Ranch Area of land used for raising grazing livestock

A ranch is an area of land, including various structures, given primarily to the practice of ranching, the practice of raising grazing livestock such as cattle and sheep most often applies to livestock-raising operations in Mexico, the Western United States and Western Canada, though there are ranches in other areas. People who own or operate a ranch are called ranchers, cattlemen, or stockgrowers. Ranching is also a method used to raise less common livestock such as horses, elk, American bison or even ostrich, emu, and alpaca.

Open range

In the Western United States and Canada, open range is rangeland where cattle roam freely regardless of land ownership. Where there are "open range" laws, those wanting to keep animals off their property must erect a fence to keep animals out; this applies to public roads as well. Land in open range that is designated as part of a "herd district" reverses liabilities, requiring an animal's owner to fence it in or otherwise keep it on the person's own property. Most eastern states and jurisdictions in Canada require owners to fence in or herd their livestock.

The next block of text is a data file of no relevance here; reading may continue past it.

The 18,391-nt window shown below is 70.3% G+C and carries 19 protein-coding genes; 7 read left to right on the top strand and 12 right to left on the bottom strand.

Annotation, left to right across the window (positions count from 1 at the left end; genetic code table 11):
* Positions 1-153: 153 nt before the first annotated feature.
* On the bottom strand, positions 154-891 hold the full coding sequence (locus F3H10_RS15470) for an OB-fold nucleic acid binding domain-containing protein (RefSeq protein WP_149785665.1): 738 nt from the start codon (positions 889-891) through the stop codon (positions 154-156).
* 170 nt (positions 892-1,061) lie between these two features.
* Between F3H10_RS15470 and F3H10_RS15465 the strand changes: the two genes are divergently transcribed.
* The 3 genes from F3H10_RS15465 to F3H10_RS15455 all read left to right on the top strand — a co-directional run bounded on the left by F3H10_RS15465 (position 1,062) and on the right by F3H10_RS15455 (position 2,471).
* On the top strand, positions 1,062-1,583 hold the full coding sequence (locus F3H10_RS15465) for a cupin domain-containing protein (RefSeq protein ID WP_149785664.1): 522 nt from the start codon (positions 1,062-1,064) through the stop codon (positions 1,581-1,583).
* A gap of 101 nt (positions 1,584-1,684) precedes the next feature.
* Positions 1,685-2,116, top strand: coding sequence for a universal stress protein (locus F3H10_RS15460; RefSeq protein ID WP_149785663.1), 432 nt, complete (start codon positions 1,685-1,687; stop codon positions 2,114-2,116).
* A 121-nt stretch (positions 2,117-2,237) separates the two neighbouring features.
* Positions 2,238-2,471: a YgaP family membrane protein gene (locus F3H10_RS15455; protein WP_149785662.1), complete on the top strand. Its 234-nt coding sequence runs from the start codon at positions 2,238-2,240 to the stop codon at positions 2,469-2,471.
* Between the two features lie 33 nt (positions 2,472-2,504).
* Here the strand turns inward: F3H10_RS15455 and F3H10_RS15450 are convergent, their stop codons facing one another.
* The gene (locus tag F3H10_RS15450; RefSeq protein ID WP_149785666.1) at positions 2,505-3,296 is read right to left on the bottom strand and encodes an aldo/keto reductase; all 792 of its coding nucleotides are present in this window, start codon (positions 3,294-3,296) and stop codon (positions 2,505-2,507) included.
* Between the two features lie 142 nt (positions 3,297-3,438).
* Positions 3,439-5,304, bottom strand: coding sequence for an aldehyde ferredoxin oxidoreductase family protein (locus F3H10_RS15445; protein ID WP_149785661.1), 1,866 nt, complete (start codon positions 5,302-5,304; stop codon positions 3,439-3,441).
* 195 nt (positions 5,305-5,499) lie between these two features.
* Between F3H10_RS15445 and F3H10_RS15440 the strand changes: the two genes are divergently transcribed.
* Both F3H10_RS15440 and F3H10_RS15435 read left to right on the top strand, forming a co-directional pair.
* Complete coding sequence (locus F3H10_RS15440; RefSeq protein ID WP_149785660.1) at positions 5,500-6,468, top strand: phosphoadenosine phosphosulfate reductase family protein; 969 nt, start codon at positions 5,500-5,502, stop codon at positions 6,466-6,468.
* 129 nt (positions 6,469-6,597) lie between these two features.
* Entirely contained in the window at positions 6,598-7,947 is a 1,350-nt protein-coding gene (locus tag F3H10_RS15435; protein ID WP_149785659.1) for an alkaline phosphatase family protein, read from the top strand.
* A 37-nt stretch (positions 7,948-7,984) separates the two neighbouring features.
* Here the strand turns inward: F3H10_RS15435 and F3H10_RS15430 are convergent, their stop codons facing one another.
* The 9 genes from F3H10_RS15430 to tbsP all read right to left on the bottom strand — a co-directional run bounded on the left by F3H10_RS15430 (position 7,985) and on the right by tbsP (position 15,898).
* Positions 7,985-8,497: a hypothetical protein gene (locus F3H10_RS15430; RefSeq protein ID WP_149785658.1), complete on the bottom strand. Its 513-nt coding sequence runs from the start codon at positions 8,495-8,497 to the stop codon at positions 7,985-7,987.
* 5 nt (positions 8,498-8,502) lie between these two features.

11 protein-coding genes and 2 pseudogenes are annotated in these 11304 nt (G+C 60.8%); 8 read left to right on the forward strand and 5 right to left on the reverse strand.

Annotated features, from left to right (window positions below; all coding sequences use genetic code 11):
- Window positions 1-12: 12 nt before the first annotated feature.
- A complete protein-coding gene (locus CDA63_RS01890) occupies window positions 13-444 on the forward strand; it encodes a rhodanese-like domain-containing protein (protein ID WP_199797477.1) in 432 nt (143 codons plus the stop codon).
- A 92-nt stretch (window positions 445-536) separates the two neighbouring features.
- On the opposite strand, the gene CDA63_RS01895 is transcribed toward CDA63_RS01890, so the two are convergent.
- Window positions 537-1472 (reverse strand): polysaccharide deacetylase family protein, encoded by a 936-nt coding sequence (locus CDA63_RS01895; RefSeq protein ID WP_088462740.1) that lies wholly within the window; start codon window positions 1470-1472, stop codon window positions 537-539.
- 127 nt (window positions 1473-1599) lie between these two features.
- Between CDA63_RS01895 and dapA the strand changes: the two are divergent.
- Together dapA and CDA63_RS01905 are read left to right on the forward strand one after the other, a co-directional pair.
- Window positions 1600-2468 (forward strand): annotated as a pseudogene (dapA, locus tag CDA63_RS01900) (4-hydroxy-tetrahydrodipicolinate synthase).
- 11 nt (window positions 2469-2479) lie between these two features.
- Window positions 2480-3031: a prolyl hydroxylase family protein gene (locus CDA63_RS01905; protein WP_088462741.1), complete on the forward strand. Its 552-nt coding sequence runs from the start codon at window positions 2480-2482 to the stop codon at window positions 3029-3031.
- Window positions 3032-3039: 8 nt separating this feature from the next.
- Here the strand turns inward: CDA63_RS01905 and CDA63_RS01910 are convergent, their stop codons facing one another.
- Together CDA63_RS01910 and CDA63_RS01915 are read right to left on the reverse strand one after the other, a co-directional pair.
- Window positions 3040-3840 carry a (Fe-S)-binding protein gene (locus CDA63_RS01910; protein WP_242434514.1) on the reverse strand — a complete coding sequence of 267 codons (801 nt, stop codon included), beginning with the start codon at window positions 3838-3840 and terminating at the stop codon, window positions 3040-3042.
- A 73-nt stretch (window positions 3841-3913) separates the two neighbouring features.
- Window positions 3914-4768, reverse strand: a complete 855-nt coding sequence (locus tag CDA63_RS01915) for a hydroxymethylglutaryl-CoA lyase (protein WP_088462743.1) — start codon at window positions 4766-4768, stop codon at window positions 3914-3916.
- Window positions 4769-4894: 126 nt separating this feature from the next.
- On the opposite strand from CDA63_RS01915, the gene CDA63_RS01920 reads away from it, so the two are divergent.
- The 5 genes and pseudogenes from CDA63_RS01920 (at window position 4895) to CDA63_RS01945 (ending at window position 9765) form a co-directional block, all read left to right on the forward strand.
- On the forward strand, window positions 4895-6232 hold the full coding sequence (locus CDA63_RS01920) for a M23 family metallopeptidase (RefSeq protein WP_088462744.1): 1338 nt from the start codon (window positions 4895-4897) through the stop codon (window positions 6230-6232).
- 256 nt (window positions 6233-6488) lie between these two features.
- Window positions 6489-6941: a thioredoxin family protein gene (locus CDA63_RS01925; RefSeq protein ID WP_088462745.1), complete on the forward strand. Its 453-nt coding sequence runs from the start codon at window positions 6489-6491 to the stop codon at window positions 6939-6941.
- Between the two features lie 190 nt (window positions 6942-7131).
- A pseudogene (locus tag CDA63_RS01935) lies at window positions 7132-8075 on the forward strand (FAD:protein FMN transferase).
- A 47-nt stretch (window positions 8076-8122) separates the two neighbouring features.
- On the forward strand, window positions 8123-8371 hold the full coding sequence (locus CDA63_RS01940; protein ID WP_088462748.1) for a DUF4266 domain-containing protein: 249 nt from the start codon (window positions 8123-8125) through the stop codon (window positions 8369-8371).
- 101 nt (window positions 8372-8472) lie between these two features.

Wattle (construction) Lightweight construction material made by weaving thin branches or slats between upright stakes to form a woven lattice

Wattle is a lightweight construction material made by weaving thin branches or slats between upright stakes to form a woven lattice. It has commonly been used to make fences and hurdles for enclosing ground or handling livestock. The wattle may be made as loose panels, slotted between timber framing to make infill panels, or it may be made in place to form the whole of a fence or wall. The technique goes back to Neolithic times.

References

  1. "Perkin Warbeck (1474-99)". channel4.com. 25 March 2009. Archived from the original on 23 December 2012. Retrieved 10 October 2016.
  2. "River Restoration and Riverbank Conservation". parsons hurdles.co.uk. Archived from the original on 3 October 2013. Retrieved 10 October 2016.
  3. "Hedge Laying and Hedgerow Management". parsonshurdles.co.uk. Archived from the original on 3 October 2013. Retrieved 10 October 2016.